The head of the World Health Organisation will hold a special meeting with officials in Beijing on Monday to discuss how to contain the coronavirus that has killed 80 people and left more than 400 in a critical condition.
In an effort to reduce chances of infection during what is China’s busiest travel season, officials announced the end of this week’s lunar new year holiday would be postponed until at least 2 February. Authorities have also widened sweeping restrictions that have curbed the movement of tens of millions of people.
A total of 17 cities are now under lockdown, with several areas banning long-distance bus services, including Beijing, Shanghai and the eastern province of Shandong, home to 100 million people.
On Monday, Chongqing municipality, which has a population of 30 million, adopted similar measures. The municipality borders Hubei province, where the vast majority of deaths, have been recorded.
The suspension of long-distance bus services, the cheapest way to travel, is likely slow down the return of millions of migrant workers who have visited their families over the lunar new year.
By postponing the end of the holiday to Sunday from Friday, officials hoped to “effectively reduce mass gatherings” and “block the spread of the epidemic,” a cabinet statement said.
Many of China’s big retail chains have also said they will temporarily close their stores, while some online businesses and banks have advised employees returning from Hubei province to work from home.
Across the country, around 50 million people are now living in areas that have been placed under lockdown. This includes Wuhan, where the outbreak originated, and where most private cars are banned, trains and flights suspended.
The city was visited by Chinese premier, Li Keqiang, the country’s second most powerful man, on Monday morning, when he was photographed at medical facilities in the city. He told staff at Wuhan hospital: “I am here to cheer you up”.
His visit follows concern that hospitals in the city are severely overstretched, running out of beds, testing kits and basic equipment. In response to the crisis, officials are now building two designated hospitals to deal with an expected increase in cases.
On Sunday night, the mayor of Wuhan said he predicted another 1,000 new cases in the city, and revealed that 5 million residents had left Wuhan before it went into lockdown. This includes people who traveled for the lunar new year festival, as well as those who fled to escape the virus and impending shutdown.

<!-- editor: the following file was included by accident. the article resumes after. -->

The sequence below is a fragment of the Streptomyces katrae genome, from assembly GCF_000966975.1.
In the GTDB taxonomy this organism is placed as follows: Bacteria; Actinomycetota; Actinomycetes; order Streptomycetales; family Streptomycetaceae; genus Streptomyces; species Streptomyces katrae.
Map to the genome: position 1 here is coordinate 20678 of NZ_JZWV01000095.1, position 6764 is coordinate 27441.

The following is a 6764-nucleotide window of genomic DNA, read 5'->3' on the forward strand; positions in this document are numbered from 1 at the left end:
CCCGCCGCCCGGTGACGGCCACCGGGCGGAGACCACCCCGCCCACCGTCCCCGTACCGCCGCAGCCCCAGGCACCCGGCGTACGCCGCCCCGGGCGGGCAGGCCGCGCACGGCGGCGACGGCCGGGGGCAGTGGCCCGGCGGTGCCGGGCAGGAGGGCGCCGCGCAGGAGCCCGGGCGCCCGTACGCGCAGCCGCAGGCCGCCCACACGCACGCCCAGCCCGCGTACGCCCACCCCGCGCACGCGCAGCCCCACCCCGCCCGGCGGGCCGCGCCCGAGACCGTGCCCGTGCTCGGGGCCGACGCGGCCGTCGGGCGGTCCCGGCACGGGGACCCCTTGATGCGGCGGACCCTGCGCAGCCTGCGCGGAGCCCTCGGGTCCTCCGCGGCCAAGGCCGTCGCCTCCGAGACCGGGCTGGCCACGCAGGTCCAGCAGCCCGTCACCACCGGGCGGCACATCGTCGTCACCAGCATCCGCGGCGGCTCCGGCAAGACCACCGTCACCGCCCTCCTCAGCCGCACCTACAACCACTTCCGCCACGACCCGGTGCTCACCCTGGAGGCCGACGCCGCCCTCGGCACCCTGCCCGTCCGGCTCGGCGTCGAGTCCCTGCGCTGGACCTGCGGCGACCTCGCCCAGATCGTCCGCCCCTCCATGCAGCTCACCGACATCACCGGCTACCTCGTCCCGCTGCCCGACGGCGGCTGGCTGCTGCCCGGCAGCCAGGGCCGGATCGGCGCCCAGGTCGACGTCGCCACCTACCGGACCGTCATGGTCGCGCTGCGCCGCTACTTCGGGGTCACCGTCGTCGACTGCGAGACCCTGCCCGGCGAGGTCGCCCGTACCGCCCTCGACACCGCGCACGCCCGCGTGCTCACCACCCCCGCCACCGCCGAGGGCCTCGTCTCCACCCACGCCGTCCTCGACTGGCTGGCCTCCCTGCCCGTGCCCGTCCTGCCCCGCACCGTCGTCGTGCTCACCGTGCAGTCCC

Experts have questioned whether the quarantine measures, which were introduced in Wuhan from Thursday morning, are helpful. The restrictions were announced hours before they were introduced, potentially encouraging cases to scatter across the country. Some fear severity of restrictions also risks creating anger towards health officials at a time when the public’s cooperation is desperately needed.
The WHO’s director general, Dr Tedros Adhanom Ghebreyesus last week urged China to ensure lockdown measures are kept “short in duration”
There are also doubts about the effectiveness of airport screening, following suggestions that it is possible to be infected but not have any symptoms.
The disease has already spread to more than 10 countries abroad, with new cases continuing to emerge. Both Australia and US recently confirmed their fifth cases . In total, across China and elsewhere, more than 2,700 cases have been recorded.
Officials in Australia said they did not believe there had been any human-to-human transmission of the virus in the country, where children are due to return to school this week from the summer break. Children have been in close contact with a confirmed case of the virus, should not attend school for 14 days, officials said.
Singapore urged citizens to avoid non-essential travel to China, and said students and staff who had recently travelled to the country should stay at home for two weeks. Hong Kong has banned residents of Hubei from entering the territory from Monday.
Announcing his visit to Beijing on Sunday, Tedros said that the organisation was working 24 hours a day to support China’s response to the virus, adding: “My WHO colleagues and I would like to understand the latest developments and strengthen our partnership with China in providing further protection against the outbreak.”
Last week, the WHO decided not to declare the outbreak a public health emergency of international concern, but said it would closely monitor the situation. Such a declaration would rally international resources and could lead to trade or travel restrictions.
Reuters contributed to this report.